When I got to church, however, I was shocked to find the place full. My family had difficulty finding seats even if we arrived a good 10 minutes before the mass. There were locals, young and old, as well as foreigners mostly Vietnamese and Indians. The mass was a sung mass in Norwegian and everyone participated piously and passionately.

“Empty chairs and empty tables” is a line that comes from a song in Les Miserables. It’s a phrase that I used to describe the churches and the masses held in Europe. In many masses held in the places I have been to, only the elderly attend, and only a few of them do. A Holy Banquet is attended by only a few; empty chairs and empty tables. This is in contrast to the grandeur of these churches.


There are exceptions, of course. And these exceptions are in countries where culture has continued to embrace the Christian faith unabashedly. Fr. Pastor Iueventus in his article in Catholic Herald last April 2015 entitled “Why Poland’s Culture is Healthier Than Britain’s” pointed out that while magnificent churches may be found in both countries, there are profound differences.

In places like Norwich or Rouen, most churches are used for art exhibits or organ recitals. Whenever there are churches open for tourist visits, more often than not, these churches are piped in with Gregorian chant muzak to give visitors that “authentic” religious experience.

In Krakow, on the other hand, Iueventus remarks that church bells ring to actually invite believers to Holy Mass and where Easter celebrations are actually more than just another event in merchandising. Masses are attended by both young and old and their voices fill every nook of the cavernous cathedrals when they sing the hymns.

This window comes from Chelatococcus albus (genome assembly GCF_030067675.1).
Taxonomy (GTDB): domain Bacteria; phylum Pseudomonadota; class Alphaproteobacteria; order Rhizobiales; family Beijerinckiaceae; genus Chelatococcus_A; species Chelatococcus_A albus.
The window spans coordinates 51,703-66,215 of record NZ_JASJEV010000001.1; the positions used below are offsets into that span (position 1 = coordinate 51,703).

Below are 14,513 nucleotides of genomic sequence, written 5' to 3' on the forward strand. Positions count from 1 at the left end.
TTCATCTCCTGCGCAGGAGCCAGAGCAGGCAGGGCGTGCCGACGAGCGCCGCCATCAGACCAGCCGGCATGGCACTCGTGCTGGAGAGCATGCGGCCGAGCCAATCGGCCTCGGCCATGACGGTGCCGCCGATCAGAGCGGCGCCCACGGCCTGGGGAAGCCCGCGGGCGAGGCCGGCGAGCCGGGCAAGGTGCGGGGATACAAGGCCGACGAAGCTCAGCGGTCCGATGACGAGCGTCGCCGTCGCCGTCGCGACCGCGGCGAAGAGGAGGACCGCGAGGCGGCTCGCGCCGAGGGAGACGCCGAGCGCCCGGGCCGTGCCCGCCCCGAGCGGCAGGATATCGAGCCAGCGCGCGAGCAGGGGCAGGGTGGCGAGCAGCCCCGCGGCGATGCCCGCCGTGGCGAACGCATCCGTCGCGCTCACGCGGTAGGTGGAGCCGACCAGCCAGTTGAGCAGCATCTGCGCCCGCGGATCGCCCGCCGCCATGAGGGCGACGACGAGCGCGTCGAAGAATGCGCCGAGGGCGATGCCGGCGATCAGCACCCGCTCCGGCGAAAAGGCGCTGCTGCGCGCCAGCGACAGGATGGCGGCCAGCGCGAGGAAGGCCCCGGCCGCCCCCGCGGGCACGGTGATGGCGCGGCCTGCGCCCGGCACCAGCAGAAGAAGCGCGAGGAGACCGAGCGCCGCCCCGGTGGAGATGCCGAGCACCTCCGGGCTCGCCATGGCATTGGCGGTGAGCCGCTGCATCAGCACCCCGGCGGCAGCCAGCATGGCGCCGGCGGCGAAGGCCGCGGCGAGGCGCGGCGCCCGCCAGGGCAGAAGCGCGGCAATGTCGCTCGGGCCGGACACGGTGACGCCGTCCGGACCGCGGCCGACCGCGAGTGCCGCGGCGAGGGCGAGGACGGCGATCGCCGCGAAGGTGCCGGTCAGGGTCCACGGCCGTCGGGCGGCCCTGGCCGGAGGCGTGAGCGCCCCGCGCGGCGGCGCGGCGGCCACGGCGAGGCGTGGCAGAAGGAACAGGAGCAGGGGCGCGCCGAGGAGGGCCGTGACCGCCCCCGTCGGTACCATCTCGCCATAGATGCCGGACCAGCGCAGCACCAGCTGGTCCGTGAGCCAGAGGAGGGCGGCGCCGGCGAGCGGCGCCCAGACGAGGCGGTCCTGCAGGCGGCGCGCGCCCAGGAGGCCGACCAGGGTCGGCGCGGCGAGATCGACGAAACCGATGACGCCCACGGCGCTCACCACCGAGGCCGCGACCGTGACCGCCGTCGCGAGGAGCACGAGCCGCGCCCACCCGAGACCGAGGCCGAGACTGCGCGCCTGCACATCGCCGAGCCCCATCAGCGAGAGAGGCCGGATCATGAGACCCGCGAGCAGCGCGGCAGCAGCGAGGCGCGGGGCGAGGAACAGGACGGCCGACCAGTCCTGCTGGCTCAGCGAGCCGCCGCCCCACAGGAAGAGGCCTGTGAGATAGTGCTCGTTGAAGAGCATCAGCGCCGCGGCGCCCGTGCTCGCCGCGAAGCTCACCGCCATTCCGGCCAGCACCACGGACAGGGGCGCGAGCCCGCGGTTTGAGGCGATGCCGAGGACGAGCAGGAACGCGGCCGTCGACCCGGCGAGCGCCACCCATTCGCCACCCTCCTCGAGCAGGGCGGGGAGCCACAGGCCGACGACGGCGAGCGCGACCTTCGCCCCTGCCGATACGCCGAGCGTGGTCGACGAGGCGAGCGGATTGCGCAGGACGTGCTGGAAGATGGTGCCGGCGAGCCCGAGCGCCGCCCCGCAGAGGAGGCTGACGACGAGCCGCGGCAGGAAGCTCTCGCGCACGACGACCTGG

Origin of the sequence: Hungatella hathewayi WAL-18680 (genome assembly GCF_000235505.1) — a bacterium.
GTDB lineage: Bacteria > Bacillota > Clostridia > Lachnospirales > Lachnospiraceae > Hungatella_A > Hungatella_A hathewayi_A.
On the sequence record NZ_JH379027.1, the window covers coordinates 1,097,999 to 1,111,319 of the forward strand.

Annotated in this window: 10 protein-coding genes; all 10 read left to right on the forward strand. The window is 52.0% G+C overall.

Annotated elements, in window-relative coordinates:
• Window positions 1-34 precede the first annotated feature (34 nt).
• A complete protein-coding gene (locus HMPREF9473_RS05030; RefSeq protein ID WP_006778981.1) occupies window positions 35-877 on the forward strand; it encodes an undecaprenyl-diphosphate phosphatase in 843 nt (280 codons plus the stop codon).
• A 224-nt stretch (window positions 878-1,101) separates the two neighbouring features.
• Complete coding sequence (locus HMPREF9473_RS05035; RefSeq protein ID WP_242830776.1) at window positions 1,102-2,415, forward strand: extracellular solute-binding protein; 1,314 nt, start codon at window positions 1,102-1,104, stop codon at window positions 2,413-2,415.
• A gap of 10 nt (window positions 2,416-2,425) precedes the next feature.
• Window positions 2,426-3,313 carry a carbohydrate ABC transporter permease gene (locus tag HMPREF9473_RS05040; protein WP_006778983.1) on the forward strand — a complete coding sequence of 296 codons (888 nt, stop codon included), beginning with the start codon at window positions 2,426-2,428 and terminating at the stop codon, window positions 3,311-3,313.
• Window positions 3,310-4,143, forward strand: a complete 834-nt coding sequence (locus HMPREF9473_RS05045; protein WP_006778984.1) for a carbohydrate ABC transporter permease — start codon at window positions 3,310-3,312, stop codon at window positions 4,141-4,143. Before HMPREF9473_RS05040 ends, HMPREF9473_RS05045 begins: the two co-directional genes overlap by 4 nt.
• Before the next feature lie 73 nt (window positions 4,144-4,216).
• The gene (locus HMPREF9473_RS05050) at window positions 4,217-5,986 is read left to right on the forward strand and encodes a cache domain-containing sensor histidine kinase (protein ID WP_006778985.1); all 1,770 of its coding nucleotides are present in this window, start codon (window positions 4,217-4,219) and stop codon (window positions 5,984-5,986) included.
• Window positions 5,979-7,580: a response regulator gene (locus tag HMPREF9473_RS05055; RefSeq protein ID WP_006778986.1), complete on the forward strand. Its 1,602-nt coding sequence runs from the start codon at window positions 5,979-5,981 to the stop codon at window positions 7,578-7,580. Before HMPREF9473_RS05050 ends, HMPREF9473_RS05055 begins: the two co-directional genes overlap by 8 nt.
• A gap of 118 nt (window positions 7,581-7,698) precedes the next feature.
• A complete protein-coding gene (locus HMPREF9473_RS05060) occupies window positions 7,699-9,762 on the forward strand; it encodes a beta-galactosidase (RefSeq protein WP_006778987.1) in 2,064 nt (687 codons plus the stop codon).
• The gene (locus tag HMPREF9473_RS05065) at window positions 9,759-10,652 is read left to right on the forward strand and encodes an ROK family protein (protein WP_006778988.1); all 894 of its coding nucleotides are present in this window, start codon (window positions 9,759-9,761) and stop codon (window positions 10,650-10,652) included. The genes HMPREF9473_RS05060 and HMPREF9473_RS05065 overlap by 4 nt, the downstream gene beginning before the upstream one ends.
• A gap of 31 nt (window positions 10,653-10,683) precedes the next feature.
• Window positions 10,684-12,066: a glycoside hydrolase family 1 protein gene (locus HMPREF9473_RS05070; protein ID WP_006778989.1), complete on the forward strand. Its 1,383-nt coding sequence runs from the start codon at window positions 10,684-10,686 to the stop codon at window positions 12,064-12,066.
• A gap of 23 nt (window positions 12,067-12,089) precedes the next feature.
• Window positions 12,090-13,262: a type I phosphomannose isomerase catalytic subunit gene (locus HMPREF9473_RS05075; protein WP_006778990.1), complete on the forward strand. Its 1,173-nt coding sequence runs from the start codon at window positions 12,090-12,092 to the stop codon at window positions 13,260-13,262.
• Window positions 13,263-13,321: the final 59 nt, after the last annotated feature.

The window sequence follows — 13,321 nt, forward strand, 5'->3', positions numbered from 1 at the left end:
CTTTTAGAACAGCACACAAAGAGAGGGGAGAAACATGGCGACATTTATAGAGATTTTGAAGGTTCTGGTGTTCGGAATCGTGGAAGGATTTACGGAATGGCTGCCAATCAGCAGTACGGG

There are many reasons certain cultures have veered away from the faith and have entrusted their moral standards to a secular power — the government or the state. The often touted reason is the “separation of the church and state”. In the zealousness of the state to make sure that this is the case, it has gone one more step and made sure that faith, as expressed in established religions, are stamped out of the country’s culture.

And this was the proverbial Pandora’s box.

Once the state started to legislate morality purely in human terms that opened the door for almost any standard that a majority of the population would define as acceptable moral behavior. In trying to defend this as a democratic principle, our society has moved closer to one where morality is a pluralistic standard. And I think there is where the flaw lies.

Someone observed that regardless of culture, killing another human being is universally deemed “immoral,” or “bad.” However, we have, through the years, redefined “killing” to suit our current realities. There is, of course, capital punishment in many countries. In some countries, killing another person for medical reasons has also become legal. Euthanasia is now practiced and accepted as a basic human right in these countries. Abortion, too, is legal in even more countries. There is just a debate on what constitutes “human” life, but killing of the unborn is generally accepted as legal and a basic right for women.

Given these developments, there is no telling that many more activities which we abhor today will become acceptable and “moral” and definitely legal in the future. I will not make predictions here, but let your imagination run free and almost anything will be possible. When politics — through the state — start influencing the way society shapes our culture, then we are going to be in trouble. One must remember that in a democracy, the powers of the state are often controlled by an elite, an elite whose morality may not necessarily agree with ours.

It boils down to this: who should I entrust to define society’s morality?

Pastor Iueventus makes a very strong point when he concluded this about Poland:

“So strong was the link between religion and culture in Poland that, unlike in our own country, they were able to resist a state that claimed rights over people’s consciences. The same right is being claimed by an aggressive secularism which not only seeks the removal of religion from the public sphere, but also the reshaping of the public realm to something entirely at the mercy of power, money, and vested interest in which the flourishing of man is a secondary interest.”

Let’s fill those empty chairs and empty tables. This is a more fulfilling banquet, a banquet where man is the primary interest. And where humanity has a better chance of survival.